Since I became a writer, I've always been curious about how other writers write: how much time do they put into each draft, whether they plot and plan or free write, how they approach revisions and editing, and of course, whether they are ever blocked and what they do about it. Therefore, when Natasha Brown, author of the Shapeshifter Chronicles, asked me to join the Writing Process Blog hop, I eagerly accepted.
1. What am I currently working on?
Whole Latte Love is my sixth novel. It is an opposites-attract romance: Wall Street meets Berkeley, between an uptight investment banking intern and a rebellious barista/guitarist. I'm in the final revision phase, but this book has taken me quite a while doing research in investment banking and finance, as well as walking around Berkeley to get a feel of that vibrant and quirky city.
2. How does my work differ from others of its genre?
I'm crazier than other romance and romantic suspense writers. I'm not afraid to tackle controversial topics such as abortion, racism, homelessness, disability, and mental illness. These themes are not the center point of my stories, but they give realism and provide situations for my characters to grow emotionally and make the changes needed for a happy, romantic ending.
3. Why do I write what I do?
I'm an ultimate romantic. I truly believe love can conquer all. I write for the feelings and emotions of falling in love, working through problems and difficulties, putting that love to a test, and the reward of the grand romantic moment with kisses and hearts and balloons and sweet desserts. I also write deep into my character and I won't hesitate to let the reader into the character's most private feelings and thoughts to expose their flaws and amplify their passions. Every character has his or her distinct and authentic voice. The best praise that I've received were from readers saying they "were" my character while reading the story, whether it was Princess Michal in the badlands of Israel to Vera on the beach with Zach to Evie hanging tight on the back of Romeo's motorcycle. That sense of being the character is what I strive for.
4. How does your writing process work?
Each story is an unique adventure and I have yet to settle on a repeatable process. Scary, huh? or exciting. Depending on perspective. I'll let the timelines speak for themselves.
first draft - Dec 2010 - Feb 2011
critiques and revision - Feb 2011 - Nov 2011
To Editor - Dec 2011
Published Feb 2012
first draft - Nov 15-30, 2011
critiques and revision - Dec 2011-June 2012
beta reading July 2012
To Editor - Aug 2012
Published - Sept 2012
first draft - Aug 7 - Oct 30, 2012
critiques and revision - Sept 2012 - Dec 2012
Editing - Dec 2012
beta reading - Jan 2013
published Jan 13, 2013
Feb 4 start - threw out 27,000 words
Restart March 12
First draft finished May 10, 2013
Critique and revision - March-August 2013
Beta Reading - June 2013
To Editor - July 6, 2013
Published Sept 6, 2013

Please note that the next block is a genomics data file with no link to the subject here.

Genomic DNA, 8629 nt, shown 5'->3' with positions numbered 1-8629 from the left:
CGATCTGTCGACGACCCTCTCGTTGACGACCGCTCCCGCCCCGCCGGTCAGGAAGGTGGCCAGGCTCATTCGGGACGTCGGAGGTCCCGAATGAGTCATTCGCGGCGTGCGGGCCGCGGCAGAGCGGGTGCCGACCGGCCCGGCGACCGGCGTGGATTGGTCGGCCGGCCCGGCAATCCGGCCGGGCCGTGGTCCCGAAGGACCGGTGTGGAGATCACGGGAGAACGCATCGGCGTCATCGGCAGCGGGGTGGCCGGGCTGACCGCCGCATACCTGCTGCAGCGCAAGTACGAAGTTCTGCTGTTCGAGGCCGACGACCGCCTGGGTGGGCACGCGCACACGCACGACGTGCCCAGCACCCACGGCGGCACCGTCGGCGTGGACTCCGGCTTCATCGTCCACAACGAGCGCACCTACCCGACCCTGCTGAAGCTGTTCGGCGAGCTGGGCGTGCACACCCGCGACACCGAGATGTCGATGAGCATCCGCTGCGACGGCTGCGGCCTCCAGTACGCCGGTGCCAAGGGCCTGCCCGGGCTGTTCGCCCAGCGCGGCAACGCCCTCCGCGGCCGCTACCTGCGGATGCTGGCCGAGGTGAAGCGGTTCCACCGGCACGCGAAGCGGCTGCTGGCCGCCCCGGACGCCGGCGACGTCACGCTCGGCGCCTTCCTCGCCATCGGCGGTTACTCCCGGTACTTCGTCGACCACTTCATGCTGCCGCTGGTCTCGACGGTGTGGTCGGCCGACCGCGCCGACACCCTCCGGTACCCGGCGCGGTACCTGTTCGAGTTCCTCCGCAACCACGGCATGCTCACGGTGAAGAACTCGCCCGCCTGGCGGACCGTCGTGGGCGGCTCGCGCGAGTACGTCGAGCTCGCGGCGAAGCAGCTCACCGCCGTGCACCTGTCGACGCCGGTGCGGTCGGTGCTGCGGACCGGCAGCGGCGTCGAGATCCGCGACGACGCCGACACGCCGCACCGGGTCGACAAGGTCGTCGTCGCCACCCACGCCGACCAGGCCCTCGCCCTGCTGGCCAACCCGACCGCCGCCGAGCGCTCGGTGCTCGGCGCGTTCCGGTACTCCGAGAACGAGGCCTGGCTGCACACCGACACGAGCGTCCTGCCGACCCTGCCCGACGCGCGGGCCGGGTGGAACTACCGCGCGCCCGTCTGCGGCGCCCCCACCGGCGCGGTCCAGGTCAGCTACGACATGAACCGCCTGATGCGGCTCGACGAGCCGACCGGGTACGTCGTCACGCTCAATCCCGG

Whole Latte Love
Started July 16, 2013
Restart First Draft Sept 11 - Nov 2, 2013
Second Draft - Nov 2 - Nov 29, 2013
To Developmental Editor - Dec 2013
Third draft finished Jan 20, 2014
Fourth draft still in progress
Critique/revision still in progress
First draft Jan 20-Feb 3, 2014
Beta Reading/Editing Feb 4-11
Published Feb 12, 2014
In general I can whip out a first draft pretty fast. However the bulk of my time is taken in critique and revision. I am an active member of CritiqueCircle.com, a free online workshop where writers exchange critiques and feedback on their work. I work with several free lance editors, depending on my need and so far, I've proofread everything myself, however that may change since I found a person who is incredible at spotting obscure things.
I don't plot and outline. The one novel I plotted and outlined, Kyra's Shield, is unpublished because after I finished the first draft, I felt that I had already done everything I could for the story and I was no longer interested in discovering anything else. Therefore, I like to reserve the spirit of discovery in my writing process, whether it is first draft or in revision. I love to surprise myself, even it it involves plot changes late in the game. It keeps my writing fresh and my interest level high enough to live my characters' lives by not knowing exactly what will happen next.
I hope you enjoyed my writing process, or lack thereof, and that something in here has inspired you.
Since I wrote and published Taming Romeo in 25 days, I am going to offer a free online writing class - "Romance in a Month" where the participants, YOU, will embark on a journey with me to write a romantic story in a month. Sound exciting???
The class will start May 15, but I will start taking signups now. I'll form a private Facebook group to post the lessons and hold the class discussions and schedule a few Google Hangouts for participants to ask questions.
Please email me at ayala (dot) rachelle (at) gmail (dot) com or contact me at my Facebook page https://www.facebook.com/RachelleAyalaWriter or the Romance In A Month Group page https://www.facebook.com/groups/romanceinamonth/ to sign up. The class is no pressure, fun only, and motivational. We will, as a group, inspire and support each other. There are no wordcount goals, nada. You may write a flash romance to an epic romance, or finish with an outline or synopsis. The important thing is to go through the experience together and know that you CAN do it!
Now, it's my turn to pass the Writing Process baton to the following author, Charity Parkerson, award winning erotic romance author! Check out her post next week. Also, look for romance author Christina Jean Michaels who also writes under the name Gemma James at her blog.